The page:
Photo by city of Austin
Thursday, September 16, 2021 by Jo Clifton

Parks board says no to parkland compromise

Austin’s Parks and Recreation Board voted unanimously at Tuesday’s meeting to reject a developer’s appeal related to city regulations for parkland dedication for a proposed apartment complex at 403 E. Koenig Lane. Only six members of the board – the minimum for a quorum – attended the meeting at the Zilker Botanical Garden.

The case will now move to the Planning Commission with a recommendation against allowing the property owner, Seco Ventures, to configure dedicated parkland on the property in a way that allows it to maximize housing, including affordable housing. If the development is built in the way Seco Ventures would like, there will be 434 units, including 44 affordable units under Vertical Mixed-Use (VMU) zoning.

However, Seco’s attorney, Michael Whellan of Armbrust and Brown, argued that if the developer were to build under parks department proposals, the developer would lose at least 42 total units, including five affordable apartments.

Whellan said the affordable housing being offered is tied to the fact that Seco is developing under VMU and they have to provide 10 percent of the total units as on-site income-restricted. Losing units as proposed by the parks department plan “would make the project financially difficult to justify because of the other constraints … most notably, the fact that you’re really limited to just three stories on most of the site because of compatibility,” he told the Austin Monitor.

Staff members had suggested in their presentation that the developer could solve the problem by working under the city’s Affordability Unlocked program. However the developer is not participating in that program, which operates with city subsidies and requires a much higher level of affordability, Whellan noted.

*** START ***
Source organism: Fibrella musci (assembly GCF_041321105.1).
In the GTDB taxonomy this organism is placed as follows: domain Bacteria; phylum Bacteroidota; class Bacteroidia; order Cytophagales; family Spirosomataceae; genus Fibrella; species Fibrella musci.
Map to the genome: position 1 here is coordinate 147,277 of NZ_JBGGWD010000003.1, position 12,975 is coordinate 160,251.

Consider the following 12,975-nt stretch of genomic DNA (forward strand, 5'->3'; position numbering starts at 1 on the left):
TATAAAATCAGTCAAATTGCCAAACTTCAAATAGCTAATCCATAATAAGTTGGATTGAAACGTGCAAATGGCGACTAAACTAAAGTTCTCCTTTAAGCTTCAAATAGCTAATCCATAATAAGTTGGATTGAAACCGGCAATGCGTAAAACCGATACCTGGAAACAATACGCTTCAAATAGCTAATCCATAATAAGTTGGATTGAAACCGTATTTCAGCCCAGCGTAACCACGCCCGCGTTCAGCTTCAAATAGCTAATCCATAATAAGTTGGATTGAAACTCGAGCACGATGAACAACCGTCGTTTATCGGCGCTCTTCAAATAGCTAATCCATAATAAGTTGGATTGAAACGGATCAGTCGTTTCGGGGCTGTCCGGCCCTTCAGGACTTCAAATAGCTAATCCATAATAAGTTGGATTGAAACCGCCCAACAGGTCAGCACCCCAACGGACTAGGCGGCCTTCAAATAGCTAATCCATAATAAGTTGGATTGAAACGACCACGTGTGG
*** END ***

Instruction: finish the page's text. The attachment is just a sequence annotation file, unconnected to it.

Board Chair Dawn Lewis asked Whellan why they couldn’t solve their problem simply by building higher. He told her they could not do so because the property is next to a single-family neighborhood. She asked whether they could get a variance. Whellan responded that he thought there may have been five such variances granted in the past 20 years.

He stressed the idea that the city “can meet both our housing and parkland needs without pitting the two against each other.” But under the parks department rules, staffers said they are not allowed to take affordable housing into consideration unless the housing falls typically under the Smart Housing category.

Under city regulations, because the 6.5-acre site is within the urban core, the parkland requirement is just 0.98 acres. The developer proposes two button parks, one on the east side and one on the west side. They will be connected by a proposed transit park connector. In addition, the developer proposes to offer amenities within Austin Energy’s easement. The utility has agreed to allow the amenities, but PARD has rejected the idea.

Whellan also argues that the parks department needs the money it would get from his client’s donation. As he said in his presentation to the board, PARD spends about 25 to 30 percent of parkland development fees on neighborhood, button and pocket park improvements. At the rate they are spending, the department’s “long-term financial responsibility for those parks is about 3,590 percent of its annual revenues for those parks,” he said.